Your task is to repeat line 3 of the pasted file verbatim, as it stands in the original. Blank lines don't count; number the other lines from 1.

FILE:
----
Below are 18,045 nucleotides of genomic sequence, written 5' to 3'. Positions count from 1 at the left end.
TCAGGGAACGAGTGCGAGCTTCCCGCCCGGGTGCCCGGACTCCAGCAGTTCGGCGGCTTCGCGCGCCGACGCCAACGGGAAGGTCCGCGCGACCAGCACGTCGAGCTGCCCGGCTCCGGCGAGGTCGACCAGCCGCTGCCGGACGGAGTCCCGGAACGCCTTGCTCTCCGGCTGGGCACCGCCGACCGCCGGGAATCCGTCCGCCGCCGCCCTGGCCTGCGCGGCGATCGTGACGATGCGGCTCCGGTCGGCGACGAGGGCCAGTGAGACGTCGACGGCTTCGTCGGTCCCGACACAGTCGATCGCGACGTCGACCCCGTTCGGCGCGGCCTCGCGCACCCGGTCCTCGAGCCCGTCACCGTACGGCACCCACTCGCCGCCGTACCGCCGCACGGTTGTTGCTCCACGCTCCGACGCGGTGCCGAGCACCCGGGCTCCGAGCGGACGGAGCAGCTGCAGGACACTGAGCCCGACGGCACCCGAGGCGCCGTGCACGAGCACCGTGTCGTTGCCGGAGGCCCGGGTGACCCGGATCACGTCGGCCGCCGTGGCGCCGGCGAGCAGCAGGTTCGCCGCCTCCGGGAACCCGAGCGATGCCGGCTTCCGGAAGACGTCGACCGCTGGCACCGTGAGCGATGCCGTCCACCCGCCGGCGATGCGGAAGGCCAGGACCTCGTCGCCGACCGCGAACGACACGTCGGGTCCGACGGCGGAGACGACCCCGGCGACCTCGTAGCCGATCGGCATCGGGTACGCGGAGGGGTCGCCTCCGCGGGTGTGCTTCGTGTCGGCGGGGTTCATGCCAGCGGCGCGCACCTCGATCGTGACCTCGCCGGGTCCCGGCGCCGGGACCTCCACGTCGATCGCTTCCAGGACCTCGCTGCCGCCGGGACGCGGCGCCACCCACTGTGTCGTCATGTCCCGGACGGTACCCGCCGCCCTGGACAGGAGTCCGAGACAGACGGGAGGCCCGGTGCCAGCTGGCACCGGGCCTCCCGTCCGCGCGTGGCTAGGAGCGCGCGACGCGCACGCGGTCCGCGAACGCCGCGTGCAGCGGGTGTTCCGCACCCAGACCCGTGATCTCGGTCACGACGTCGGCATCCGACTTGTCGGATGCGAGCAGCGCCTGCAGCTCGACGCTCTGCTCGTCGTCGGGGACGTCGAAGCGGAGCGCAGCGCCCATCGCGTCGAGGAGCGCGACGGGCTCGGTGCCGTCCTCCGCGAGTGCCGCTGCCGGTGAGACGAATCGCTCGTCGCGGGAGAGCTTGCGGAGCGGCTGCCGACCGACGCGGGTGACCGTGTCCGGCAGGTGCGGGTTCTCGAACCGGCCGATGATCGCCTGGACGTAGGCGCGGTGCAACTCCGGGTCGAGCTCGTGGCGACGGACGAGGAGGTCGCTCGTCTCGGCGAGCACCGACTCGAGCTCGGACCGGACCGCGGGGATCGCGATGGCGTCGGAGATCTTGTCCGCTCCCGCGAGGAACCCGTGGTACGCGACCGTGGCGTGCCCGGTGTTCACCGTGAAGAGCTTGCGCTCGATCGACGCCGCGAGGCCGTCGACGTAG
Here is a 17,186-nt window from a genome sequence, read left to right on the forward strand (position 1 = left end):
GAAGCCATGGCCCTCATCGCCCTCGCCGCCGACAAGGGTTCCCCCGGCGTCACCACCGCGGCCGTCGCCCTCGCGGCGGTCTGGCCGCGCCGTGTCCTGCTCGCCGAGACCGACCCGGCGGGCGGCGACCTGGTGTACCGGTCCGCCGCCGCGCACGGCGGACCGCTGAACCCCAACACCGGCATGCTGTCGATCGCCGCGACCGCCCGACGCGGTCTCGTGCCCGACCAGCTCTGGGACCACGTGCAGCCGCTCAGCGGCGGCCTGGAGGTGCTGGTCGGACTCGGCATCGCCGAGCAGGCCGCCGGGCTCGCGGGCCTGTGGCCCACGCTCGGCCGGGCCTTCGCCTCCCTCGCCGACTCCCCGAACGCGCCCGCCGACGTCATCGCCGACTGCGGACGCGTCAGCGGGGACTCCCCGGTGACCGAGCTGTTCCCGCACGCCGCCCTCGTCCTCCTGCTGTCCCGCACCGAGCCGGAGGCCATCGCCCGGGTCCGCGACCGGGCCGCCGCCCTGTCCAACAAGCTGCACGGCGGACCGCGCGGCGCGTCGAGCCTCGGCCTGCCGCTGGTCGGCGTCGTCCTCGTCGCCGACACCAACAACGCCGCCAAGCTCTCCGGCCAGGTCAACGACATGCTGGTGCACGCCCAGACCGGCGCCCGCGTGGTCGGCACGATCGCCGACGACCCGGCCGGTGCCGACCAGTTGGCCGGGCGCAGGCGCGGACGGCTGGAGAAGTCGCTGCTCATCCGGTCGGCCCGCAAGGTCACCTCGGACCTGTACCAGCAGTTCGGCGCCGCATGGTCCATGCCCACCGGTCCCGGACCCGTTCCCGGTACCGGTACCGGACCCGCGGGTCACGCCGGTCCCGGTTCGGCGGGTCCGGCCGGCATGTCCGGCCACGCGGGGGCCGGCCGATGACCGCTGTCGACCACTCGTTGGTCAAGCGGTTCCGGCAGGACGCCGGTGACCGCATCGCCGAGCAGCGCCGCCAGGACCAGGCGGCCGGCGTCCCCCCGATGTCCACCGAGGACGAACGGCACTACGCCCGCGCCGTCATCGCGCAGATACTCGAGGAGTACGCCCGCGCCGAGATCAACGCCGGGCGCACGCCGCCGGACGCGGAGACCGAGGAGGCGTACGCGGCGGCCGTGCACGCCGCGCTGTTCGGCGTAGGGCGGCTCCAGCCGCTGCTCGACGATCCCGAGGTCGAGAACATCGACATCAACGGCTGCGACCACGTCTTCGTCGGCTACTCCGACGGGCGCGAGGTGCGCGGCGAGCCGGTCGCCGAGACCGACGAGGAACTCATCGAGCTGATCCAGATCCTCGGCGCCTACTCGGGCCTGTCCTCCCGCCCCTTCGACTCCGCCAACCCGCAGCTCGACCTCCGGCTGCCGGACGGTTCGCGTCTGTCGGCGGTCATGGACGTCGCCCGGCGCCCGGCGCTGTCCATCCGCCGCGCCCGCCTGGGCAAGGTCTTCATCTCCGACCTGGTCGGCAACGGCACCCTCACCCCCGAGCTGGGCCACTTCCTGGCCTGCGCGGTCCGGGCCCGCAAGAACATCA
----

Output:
Here is a 17,186-nt window from a genome sequence, read left to right on the forward strand (position 1 = left end):